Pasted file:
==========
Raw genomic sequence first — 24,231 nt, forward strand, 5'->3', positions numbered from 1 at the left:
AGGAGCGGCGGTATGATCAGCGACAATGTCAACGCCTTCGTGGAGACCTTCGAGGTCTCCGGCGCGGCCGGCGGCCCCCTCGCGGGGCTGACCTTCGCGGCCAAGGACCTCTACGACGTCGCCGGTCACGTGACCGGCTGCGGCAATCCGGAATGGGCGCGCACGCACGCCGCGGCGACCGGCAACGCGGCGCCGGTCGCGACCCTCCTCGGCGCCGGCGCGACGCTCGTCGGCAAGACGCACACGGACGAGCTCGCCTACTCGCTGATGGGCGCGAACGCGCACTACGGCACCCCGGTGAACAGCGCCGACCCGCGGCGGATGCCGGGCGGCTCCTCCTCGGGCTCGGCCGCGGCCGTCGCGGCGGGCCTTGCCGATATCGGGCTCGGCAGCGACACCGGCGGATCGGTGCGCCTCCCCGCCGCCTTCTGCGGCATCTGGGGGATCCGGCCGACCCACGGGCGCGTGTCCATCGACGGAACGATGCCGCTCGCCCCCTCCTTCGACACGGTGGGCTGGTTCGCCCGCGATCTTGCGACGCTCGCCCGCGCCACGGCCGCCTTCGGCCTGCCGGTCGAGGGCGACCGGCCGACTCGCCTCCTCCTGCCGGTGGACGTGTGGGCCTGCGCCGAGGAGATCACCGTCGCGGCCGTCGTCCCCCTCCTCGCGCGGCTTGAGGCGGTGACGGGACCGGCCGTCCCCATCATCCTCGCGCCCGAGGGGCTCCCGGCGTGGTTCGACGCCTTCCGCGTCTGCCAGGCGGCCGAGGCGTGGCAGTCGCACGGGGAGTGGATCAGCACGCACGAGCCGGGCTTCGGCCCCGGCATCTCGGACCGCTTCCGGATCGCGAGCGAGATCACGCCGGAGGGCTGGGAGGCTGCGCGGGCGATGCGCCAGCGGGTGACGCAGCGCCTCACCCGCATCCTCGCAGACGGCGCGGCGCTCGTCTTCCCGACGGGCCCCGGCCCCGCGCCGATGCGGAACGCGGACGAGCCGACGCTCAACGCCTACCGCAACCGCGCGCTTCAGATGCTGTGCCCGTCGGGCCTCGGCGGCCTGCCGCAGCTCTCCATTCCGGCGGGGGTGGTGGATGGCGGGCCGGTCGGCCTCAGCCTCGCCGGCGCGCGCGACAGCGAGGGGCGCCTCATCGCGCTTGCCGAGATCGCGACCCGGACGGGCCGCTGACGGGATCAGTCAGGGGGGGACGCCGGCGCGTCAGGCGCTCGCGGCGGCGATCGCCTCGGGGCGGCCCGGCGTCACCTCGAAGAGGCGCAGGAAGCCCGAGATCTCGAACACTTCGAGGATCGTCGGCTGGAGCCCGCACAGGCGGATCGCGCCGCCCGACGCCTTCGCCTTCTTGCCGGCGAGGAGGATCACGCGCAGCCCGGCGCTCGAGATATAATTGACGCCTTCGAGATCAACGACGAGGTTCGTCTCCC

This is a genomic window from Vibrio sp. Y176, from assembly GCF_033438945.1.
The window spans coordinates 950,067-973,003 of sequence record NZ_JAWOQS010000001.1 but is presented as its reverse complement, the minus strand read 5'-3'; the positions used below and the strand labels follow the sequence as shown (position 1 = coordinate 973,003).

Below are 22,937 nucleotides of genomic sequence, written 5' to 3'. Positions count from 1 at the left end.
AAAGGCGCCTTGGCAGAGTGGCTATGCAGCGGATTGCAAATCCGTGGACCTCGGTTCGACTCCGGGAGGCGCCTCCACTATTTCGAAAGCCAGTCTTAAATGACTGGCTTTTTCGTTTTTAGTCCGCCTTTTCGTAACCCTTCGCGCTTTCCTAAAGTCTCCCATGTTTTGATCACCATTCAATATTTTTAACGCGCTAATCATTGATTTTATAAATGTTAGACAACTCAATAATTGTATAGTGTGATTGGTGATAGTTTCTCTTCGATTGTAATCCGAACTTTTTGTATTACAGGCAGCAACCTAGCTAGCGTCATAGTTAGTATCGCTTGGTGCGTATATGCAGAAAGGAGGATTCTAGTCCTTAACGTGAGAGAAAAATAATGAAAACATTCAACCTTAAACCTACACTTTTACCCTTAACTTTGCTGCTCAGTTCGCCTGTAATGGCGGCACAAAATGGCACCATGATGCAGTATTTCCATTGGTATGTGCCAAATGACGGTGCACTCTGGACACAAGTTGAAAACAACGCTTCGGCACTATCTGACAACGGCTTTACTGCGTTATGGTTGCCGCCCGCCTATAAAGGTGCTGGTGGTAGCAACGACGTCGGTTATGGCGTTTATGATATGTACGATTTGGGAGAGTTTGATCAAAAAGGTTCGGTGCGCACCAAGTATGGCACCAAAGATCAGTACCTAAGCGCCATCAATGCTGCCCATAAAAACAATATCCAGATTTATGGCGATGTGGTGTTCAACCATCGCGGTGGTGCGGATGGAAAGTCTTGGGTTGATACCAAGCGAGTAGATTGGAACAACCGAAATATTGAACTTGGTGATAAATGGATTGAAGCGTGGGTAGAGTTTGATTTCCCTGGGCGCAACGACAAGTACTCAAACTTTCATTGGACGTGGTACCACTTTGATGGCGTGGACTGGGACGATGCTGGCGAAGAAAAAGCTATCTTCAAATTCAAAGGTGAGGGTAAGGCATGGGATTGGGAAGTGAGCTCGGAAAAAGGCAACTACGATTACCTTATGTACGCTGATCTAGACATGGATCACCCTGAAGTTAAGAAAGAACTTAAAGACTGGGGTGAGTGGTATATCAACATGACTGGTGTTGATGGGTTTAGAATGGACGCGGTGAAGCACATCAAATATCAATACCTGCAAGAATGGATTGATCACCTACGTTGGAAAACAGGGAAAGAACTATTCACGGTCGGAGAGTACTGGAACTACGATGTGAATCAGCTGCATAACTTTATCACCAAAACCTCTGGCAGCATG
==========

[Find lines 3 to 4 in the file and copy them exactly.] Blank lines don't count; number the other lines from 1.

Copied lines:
This is a genomic window from Vibrio sp. Y176, from assembly GCF_033438945.1.
The window spans coordinates 950,067-973,003 of sequence record NZ_JAWOQS010000001.1 but is presented as its reverse complement, the minus strand read 5'-3'; the positions used below and the strand labels follow the sequence as shown (position 1 = coordinate 973,003).